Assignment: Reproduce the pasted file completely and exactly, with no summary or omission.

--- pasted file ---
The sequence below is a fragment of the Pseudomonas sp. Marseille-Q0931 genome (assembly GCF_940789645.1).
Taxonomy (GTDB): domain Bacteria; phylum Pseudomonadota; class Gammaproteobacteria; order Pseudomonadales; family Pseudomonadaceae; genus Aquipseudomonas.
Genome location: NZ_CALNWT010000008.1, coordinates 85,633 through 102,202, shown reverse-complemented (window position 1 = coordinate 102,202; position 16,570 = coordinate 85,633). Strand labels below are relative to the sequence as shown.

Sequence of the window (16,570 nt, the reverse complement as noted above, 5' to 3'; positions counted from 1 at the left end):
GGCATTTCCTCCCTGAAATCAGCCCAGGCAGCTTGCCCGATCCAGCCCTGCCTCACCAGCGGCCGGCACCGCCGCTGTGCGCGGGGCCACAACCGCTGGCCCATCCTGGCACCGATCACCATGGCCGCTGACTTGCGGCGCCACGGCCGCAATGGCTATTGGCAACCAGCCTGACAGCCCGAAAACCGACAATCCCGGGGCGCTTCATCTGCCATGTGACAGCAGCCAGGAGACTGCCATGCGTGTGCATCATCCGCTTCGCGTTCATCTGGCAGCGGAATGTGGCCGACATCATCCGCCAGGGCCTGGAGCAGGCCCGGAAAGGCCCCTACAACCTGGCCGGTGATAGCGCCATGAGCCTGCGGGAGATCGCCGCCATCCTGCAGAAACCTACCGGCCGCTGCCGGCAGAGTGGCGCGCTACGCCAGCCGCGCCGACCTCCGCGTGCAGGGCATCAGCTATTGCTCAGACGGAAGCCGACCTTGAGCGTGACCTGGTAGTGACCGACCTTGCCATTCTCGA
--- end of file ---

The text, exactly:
The sequence below is a fragment of the Pseudomonas sp. Marseille-Q0931 genome (assembly GCF_940789645.1).
Taxonomy (GTDB): domain Bacteria; phylum Pseudomonadota; class Gammaproteobacteria; order Pseudomonadales; family Pseudomonadaceae; genus Aquipseudomonas.
Genome location: NZ_CALNWT010000008.1, coordinates 85,633 through 102,202, shown reverse-complemented (window position 1 = coordinate 102,202; position 16,570 = coordinate 85,633). Strand labels below are relative to the sequence as shown.

Sequence of the window (16,570 nt, the reverse complement as noted above, 5' to 3'; positions counted from 1 at the left end):
GGCATTTCCTCCCTGAAATCAGCCCAGGCAGCTTGCCCGATCCAGCCCTGCCTCACCAGCGGCCGGCACCGCCGCTGTGCGCGGGGCCACAACCGCTGGCCCATCCTGGCACCGATCACCATGGCCGCTGACTTGCGGCGCCACGGCCGCAATGGCTATTGGCAACCAGCCTGACAGCCCGAAAACCGACAATCCCGGGGCGCTTCATCTGCCATGTGACAGCAGCCAGGAGACTGCCATGCGTGTGCATCATCCGCTTCGCGTTCATCTGGCAGCGGAATGTGGCCGACATCATCCGCCAGGGCCTGGAGCAGGCCCGGAAAGGCCCCTACAACCTGGCCGGTGATAGCGCCATGAGCCTGCGGGAGATCGCCGCCATCCTGCAGAAACCTACCGGCCGCTGCCGGCAGAGTGGCGCGCTACGCCAGCCGCGCCGACCTCCGCGTGCAGGGCATCAGCTATTGCTCAGACGGAAGCCGACCTTGAGCGTGACCTGGTAGTGACCGACCTTGCCATTCTCGA